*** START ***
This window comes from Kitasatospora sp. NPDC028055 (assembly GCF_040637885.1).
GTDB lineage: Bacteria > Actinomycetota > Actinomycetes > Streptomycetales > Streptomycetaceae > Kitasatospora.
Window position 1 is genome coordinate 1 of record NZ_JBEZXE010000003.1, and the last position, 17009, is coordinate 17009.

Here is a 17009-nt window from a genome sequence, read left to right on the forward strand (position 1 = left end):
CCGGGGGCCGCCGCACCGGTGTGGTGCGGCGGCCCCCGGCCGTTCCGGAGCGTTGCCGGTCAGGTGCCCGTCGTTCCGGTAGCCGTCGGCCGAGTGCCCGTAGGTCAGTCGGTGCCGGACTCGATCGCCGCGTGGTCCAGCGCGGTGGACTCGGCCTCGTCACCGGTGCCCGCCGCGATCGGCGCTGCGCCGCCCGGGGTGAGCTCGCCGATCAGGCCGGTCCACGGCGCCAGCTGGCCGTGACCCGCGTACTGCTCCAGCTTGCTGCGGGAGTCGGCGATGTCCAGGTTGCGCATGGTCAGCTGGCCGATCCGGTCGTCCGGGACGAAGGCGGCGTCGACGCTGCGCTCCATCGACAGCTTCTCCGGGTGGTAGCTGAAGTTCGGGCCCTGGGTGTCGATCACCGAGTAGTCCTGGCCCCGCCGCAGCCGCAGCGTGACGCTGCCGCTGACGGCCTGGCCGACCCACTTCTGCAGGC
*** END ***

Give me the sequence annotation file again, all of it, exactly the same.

This window comes from Kitasatospora sp. NPDC028055 (assembly GCF_040637885.1).
GTDB lineage: Bacteria > Actinomycetota > Actinomycetes > Streptomycetales > Streptomycetaceae > Kitasatospora.
Window position 1 is genome coordinate 1 of record NZ_JBEZXE010000003.1, and the last position, 17009, is coordinate 17009.

Here is a 17009-nt window from a genome sequence, read left to right on the forward strand (position 1 = left end):
CCGGGGGCCGCCGCACCGGTGTGGTGCGGCGGCCCCCGGCCGTTCCGGAGCGTTGCCGGTCAGGTGCCCGTCGTTCCGGTAGCCGTCGGCCGAGTGCCCGTAGGTCAGTCGGTGCCGGACTCGATCGCCGCGTGGTCCAGCGCGGTGGACTCGGCCTCGTCACCGGTGCCCGCCGCGATCGGCGCTGCGCCGCCCGGGGTGAGCTCGCCGATCAGGCCGGTCCACGGCGCCAGCTGGCCGTGACCCGCGTACTGCTCCAGCTTGCTGCGGGAGTCGGCGATGTCCAGGTTGCGCATGGTCAGCTGGCCGATCCGGTCGTCCGGGACGAAGGCGGCGTCGACGCTGCGCTCCATCGACAGCTTCTCCGGGTGGTAGCTGAAGTTCGGGCCCTGGGTGTCGATCACCGAGTAGTCCTGGCCCCGCCGCAGCCGCAGCGTGACGCTGCCGCTGACGGCCTGGCCGACCCACTTCTGCAGGC